“A significant disconnect” between stock valuations and bond yields in the U.S. has made equities relatively cheap, according to Binky Chadha, Deutsche Bank AG’s chief global strategist.
The CHART OF THE DAY shows the comparison he used to reach this conclusion. The projected price-earnings ratio for the Standard & Poor’s 500 Index, as compiled by Bloomberg, is depicted along with the yield on 10-year Treasury notes.
Ten-year yields would have to rise about 120 basis points to track the estimated P/Es as they did during the first three quarters of 2011, Chadha wrote in an April 5 report. Each basis point amounts to 0.01 percentage point. The government security yielded 2.04 percent as of yesterday.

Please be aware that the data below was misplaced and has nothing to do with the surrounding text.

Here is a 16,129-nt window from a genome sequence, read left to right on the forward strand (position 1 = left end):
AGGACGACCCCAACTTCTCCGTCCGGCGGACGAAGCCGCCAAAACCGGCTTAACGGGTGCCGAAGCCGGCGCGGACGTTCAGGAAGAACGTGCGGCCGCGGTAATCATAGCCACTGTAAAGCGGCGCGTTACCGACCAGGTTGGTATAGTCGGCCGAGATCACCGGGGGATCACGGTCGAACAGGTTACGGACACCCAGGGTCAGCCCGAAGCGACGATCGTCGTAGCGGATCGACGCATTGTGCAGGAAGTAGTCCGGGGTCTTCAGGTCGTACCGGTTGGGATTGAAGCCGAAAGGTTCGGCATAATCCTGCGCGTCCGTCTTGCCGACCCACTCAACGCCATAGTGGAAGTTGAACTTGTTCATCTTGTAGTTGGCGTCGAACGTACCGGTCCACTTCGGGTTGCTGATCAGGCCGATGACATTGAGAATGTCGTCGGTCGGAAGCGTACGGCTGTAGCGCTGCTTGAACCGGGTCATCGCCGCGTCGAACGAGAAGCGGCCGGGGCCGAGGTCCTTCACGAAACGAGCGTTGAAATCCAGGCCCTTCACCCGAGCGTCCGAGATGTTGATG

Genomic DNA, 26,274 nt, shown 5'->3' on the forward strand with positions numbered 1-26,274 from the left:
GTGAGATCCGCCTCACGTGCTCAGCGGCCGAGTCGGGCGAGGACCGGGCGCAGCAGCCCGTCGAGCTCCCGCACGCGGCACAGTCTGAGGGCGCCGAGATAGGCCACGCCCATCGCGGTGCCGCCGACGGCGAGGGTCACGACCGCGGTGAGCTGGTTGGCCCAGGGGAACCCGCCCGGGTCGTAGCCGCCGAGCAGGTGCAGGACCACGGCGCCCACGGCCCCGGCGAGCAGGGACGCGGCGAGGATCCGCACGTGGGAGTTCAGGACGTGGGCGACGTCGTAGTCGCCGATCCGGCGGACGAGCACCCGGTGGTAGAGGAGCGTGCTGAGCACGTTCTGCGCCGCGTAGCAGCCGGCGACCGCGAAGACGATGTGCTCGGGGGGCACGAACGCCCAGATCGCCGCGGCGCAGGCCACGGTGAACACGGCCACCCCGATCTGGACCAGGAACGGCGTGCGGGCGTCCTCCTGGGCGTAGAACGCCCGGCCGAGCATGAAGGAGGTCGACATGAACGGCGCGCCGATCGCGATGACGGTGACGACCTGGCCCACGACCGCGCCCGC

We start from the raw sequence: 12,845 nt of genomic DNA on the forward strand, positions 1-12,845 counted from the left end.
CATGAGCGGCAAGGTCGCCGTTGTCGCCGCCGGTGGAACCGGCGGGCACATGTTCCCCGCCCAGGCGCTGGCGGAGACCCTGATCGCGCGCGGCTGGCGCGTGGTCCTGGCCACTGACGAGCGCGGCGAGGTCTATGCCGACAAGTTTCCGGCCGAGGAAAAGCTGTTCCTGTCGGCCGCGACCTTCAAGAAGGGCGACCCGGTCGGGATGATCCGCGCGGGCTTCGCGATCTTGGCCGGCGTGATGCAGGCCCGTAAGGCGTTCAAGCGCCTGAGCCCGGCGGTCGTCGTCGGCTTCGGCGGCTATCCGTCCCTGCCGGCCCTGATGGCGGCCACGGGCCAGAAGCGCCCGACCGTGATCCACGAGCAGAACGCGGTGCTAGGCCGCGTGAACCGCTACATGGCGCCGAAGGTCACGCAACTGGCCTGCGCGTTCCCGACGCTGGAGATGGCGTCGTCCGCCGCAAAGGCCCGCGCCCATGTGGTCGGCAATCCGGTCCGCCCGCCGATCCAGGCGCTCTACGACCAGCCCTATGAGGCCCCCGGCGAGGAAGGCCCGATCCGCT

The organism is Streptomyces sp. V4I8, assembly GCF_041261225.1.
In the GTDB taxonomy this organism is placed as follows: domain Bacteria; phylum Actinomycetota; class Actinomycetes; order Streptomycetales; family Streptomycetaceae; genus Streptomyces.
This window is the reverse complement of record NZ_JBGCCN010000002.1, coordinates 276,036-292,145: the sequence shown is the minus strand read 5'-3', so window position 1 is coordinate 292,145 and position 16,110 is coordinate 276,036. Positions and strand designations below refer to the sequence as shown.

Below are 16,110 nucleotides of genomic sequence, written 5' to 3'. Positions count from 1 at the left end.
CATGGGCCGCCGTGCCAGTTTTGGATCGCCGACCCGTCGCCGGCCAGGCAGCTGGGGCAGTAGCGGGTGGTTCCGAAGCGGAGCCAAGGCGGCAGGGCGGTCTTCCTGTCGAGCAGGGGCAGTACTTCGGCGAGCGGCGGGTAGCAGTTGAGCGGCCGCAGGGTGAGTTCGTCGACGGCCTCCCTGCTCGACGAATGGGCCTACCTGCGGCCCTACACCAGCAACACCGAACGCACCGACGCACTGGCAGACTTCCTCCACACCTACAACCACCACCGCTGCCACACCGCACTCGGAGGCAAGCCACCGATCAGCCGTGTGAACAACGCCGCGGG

The differential primarily reflects the Federal Reserve’s plan to keep its benchmark interest rate close to zero at least through late 2014, in his view.
“The Fed’s outlook for unemployment and inflation is therefore key” in determining when the gap might close, Chadha wrote. Policy makers for the central bank are scheduled to meet on April 24-25.
Stocks are a bargain with the S&P 500 at about 13 times analysts’ projected earnings for this year, the New York-based strategist wrote. He cited a December report in which he called the index fairly valued at 15.4 times future profit.